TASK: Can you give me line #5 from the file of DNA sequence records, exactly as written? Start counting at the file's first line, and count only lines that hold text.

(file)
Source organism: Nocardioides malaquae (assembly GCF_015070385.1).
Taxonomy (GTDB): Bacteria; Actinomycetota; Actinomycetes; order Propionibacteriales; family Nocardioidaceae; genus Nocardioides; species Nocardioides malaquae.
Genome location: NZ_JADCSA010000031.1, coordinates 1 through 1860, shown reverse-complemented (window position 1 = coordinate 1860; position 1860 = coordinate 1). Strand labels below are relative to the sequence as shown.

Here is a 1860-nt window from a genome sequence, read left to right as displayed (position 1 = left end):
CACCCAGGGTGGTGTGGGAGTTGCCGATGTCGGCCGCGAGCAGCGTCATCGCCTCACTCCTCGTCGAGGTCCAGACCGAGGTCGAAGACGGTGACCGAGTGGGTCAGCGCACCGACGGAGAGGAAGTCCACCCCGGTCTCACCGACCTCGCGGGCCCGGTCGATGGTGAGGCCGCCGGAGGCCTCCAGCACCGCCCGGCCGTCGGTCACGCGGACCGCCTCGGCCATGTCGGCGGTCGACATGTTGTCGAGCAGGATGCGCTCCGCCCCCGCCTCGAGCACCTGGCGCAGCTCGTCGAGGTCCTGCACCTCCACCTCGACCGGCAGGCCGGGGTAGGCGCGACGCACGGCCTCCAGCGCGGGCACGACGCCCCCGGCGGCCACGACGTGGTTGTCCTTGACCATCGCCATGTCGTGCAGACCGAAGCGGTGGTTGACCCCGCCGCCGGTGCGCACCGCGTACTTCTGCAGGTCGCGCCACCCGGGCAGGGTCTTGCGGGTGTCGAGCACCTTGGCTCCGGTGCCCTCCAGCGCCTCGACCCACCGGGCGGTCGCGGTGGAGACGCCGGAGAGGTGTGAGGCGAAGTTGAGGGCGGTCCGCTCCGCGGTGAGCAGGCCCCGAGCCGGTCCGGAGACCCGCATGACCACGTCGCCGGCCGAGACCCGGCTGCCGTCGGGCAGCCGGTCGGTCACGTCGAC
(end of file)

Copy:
CACCCAGGGTGGTGTGGGAGTTGCCGATGTCGGCCGCGAGCAGCGTCATCGCCTCACTCCTCGTCGAGGTCCAGACCGAGGTCGAAGACGGTGACCGAGTGGGTCAGCGCACCGACGGAGAGGAAGTCCACCCCGGTCTCACCGACCTCGCGGGCCCGGTCGATGGTGAGGCCGCCGGAGGCCTCCAGCACCGCCCGGCCGTCGGTCACGCGGACCGCCTCGGCCATGTCGGCGGTCGACATGTTGTCGAGCAGGATGCGCTCCGCCCCCGCCTCGAGCACCTGGCGCAGCTCGTCGAGGTCCTGCACCTCCACCTCGACCGGCAGGCCGGGGTAGGCGCGACGCACGGCCTCCAGCGCGGGCACGACGCCCCCGGCGGCCACGACGTGGTTGTCCTTGACCATCGCCATGTCGTGCAGACCGAAGCGGTGGTTGACCCCGCCGCCGGTGCGCACCGCGTACTTCTGCAGGTCGCGCCACCCGGGCAGGGTCTTGCGGGTGTCGAGCACCTTGGCTCCGGTGCCCTCCAGCGCCTCGACCCACCGGGCGGTCGCGGTGGAGACGCCGGAGAGGTGTGAGGCGAAGTTGAGGGCGGTCCGCTCCGCGGTGAGCAGGCCCCGAGCCGGTCCGGAGACCCGCATGACCACGTCGCCGGCCGAGACCCGGCTGCCGTCGGGCAGCCGGTCGGTCACGTCGAC